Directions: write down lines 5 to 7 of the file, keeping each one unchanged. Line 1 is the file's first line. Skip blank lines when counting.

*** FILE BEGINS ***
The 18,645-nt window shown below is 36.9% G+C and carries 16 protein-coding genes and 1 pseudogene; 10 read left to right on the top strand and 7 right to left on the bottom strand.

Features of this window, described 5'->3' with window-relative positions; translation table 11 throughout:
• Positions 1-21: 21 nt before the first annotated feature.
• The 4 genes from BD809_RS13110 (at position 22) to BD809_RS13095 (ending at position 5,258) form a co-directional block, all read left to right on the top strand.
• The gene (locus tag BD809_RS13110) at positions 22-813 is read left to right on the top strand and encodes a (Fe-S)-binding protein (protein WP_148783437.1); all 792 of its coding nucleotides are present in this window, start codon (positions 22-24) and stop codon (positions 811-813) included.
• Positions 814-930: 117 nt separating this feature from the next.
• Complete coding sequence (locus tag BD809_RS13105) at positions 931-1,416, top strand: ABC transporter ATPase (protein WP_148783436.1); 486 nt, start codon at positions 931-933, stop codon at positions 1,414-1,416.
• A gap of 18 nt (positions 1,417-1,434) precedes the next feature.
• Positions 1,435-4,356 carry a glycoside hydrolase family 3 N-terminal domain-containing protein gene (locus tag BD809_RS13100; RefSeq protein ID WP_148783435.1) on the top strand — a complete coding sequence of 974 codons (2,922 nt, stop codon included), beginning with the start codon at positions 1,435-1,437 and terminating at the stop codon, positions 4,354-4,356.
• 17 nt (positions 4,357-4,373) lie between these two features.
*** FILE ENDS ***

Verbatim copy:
• The gene (locus tag BD809_RS13110) at positions 22-813 is read left to right on the top strand and encodes a (Fe-S)-binding protein (protein WP_148783437.1); all 792 of its coding nucleotides are present in this window, start codon (positions 22-24) and stop codon (positions 811-813) included.
• Positions 814-930: 117 nt separating this feature from the next.
• Complete coding sequence (locus tag BD809_RS13105) at positions 931-1,416, top strand: ABC transporter ATPase (protein WP_148783436.1); 486 nt, start codon at positions 931-933, stop codon at positions 1,414-1,416.